How could anyone be grateful after a cancer diagnosis? A young woman finds gratitude helped her cope and became a practice as she healed.
- Posted on Nov 11, 2016
When I was diagnosed with cancer 11 years ago, I felt shocked, overwhelmed, terrified, sad, and a little bit angry. I certainly wasn't appreciating much of anything, at least not consciously.
But slowly, even in my turmoil, I couldn't help noticing blessings piling up: I had health insurance, a boyfriend who said, "We'll get through this," loving family members who called every day, co-workers who hired a cleaning lady and even cleaned my house themselves one time.
I finally found a wonderful doctor, friends sent thoughtful gifts of handmade things and candles, CDs, and books. One friend made me regular meals. Another from out of town visited for a week to go to a flurry appointments with me.
It got to the point where it was hard to NOT feel grateful, positive, and happy for all the love flooding my way. And it helped. It helped that for every excruciating test or result or treatment, were five acts of love—and my feelings of appreciation that followed. Studies back this up—gratitude heals. It staves off depression, it makes us happier and even healthier.
And then, after chemo, life began again. Those feelings of "I am loved!" and "I survived" began to give way to "I can't stand that colleague!" and "I hate rush hour!" That's how I knew I was well again! It's also how I knew that I needed to keep a steady infusion of goodness in my life.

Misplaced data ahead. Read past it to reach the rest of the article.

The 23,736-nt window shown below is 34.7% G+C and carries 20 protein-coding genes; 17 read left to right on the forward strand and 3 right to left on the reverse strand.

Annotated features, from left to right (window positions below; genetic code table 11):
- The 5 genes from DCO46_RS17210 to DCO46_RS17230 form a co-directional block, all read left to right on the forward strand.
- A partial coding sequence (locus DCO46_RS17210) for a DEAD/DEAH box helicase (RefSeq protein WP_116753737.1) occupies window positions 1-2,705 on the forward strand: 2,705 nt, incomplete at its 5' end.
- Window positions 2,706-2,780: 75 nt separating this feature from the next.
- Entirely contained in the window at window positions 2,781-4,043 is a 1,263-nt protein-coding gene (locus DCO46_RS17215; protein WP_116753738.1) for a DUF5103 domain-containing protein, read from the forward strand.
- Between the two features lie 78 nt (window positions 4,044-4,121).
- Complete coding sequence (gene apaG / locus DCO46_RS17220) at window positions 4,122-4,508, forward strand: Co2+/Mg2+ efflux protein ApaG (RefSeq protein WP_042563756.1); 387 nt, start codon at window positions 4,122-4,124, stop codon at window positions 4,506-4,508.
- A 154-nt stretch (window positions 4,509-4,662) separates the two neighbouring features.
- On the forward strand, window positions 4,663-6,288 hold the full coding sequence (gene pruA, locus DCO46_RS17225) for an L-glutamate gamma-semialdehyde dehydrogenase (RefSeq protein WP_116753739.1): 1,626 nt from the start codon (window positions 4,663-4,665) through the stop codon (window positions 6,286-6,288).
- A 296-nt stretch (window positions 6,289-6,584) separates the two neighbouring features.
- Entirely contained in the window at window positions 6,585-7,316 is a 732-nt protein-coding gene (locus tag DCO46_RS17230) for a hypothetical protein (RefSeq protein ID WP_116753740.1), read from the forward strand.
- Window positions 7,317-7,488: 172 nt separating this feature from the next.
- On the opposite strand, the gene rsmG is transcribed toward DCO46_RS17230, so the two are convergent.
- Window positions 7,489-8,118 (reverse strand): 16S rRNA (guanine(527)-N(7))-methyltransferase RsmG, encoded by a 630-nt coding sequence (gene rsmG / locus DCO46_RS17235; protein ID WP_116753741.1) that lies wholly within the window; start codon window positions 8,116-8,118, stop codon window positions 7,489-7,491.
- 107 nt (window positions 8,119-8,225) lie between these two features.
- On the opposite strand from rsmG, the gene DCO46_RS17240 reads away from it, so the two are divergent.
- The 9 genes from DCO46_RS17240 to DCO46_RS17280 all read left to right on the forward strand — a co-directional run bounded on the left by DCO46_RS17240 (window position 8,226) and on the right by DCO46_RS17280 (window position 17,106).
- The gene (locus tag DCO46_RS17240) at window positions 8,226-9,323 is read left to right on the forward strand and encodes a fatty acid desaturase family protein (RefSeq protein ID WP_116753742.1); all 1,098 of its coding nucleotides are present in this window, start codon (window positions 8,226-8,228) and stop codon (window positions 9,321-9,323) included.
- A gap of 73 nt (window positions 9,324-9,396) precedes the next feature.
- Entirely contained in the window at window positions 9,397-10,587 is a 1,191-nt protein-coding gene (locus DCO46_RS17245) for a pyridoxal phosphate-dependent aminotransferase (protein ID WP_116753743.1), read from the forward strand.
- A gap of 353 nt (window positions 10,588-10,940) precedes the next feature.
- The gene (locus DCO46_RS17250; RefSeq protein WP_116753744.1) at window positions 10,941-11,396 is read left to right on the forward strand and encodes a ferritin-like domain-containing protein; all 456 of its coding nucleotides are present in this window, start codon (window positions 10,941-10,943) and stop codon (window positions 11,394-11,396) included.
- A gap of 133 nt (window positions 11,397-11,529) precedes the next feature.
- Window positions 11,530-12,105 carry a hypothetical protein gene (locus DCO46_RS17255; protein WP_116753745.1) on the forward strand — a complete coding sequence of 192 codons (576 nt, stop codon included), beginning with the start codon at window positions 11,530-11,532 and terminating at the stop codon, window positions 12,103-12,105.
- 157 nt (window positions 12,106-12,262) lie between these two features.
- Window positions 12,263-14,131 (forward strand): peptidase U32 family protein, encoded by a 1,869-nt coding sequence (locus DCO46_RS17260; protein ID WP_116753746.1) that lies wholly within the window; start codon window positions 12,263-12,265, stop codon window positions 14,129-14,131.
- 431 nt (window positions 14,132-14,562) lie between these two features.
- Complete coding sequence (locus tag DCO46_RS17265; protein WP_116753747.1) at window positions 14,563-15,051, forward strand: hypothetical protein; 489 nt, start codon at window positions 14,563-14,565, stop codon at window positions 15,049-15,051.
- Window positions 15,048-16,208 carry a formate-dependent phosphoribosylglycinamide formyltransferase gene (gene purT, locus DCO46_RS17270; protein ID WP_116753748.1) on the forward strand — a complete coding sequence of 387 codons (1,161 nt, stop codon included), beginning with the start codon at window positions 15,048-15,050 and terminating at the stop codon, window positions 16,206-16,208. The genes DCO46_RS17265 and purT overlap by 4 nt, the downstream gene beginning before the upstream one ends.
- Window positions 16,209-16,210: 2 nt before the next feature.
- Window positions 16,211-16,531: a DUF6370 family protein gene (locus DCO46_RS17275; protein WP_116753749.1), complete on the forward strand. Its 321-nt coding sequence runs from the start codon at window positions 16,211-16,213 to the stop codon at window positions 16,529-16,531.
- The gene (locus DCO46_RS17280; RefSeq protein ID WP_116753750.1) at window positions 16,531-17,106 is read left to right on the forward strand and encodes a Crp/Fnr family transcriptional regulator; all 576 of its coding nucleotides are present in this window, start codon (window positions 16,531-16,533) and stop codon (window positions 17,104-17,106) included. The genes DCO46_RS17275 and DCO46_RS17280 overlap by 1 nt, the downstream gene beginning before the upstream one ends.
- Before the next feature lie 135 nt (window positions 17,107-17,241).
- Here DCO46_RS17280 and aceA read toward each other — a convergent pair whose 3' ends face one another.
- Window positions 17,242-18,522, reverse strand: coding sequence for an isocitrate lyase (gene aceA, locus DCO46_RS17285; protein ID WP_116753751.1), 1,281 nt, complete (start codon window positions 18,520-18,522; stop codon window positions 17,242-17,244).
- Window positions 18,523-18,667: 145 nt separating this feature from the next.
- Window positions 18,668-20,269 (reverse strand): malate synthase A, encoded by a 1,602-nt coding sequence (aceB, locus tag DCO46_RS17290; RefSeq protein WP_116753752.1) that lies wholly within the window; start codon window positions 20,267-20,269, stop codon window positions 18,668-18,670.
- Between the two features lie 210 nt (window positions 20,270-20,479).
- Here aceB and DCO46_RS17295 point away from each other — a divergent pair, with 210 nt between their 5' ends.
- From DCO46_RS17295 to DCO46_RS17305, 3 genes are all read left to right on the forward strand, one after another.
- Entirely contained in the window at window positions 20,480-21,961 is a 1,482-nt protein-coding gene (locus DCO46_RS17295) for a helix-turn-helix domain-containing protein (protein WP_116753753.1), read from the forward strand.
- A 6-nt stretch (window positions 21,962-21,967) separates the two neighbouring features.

Science says that stress and unhappiness strain our immune system. I knew that from here on out, I needed to do what I could to keep my blood cells in top fighting shape. So, I started a gratitude blog, which I kept—and which kept me happier—for many years.
The days in which it felt hard to be grateful for even one thing were the richest days for my list. I had to dig deep and find the kind gesture, the smile, the beauty I hadn't fully appreciated while it was happening. Noticing and writing them down illuminated them and allowed them to radiate deeper into my system and out of me into the world. The feeling of gratitude was healing.
You can do this too. No matter your personal situation, which is likely riddled with all kinds of hard things (because you're human), no matter the state of the world (hot mess), it's possible to dig deep and start noticing the gems and holding them to the light. As a result, you may find you start noticing more things to be grateful for, which in itself can create a happier experience.
Here are some ways to get to the gratitude, even when things feel so hard:
1. Write It Down. You've heard it before, you'll hear it again. Take specific note of the beauty you saw (or tasted, smelled or heard), the kindness you received, the opportunity that arose. Notice the small victories, the subtle pleasures, the glimpses of grace.
2. Share It with Others. Tell others about what you're grateful for. Text a friend: "The moon looks amazing right now!" Call a family member: "Your card touched me." Write a creator: "What you wrote/said/made resonated with me."
3. Create It. If you're even a little bit crafty (and even if you're not!), track gratitude with creations. Paint rocks with a word that triggers appreciation. Draw a picture of something that inspires you. Sing a song of your appreciation—it counts even if it's in the shower.
4. Trade It. You can have a gratitude buddy to get you in the habit. Every day or week you can trade three things you're grateful for.
Did you enjoy this story? Subscribe to Guideposts magazine.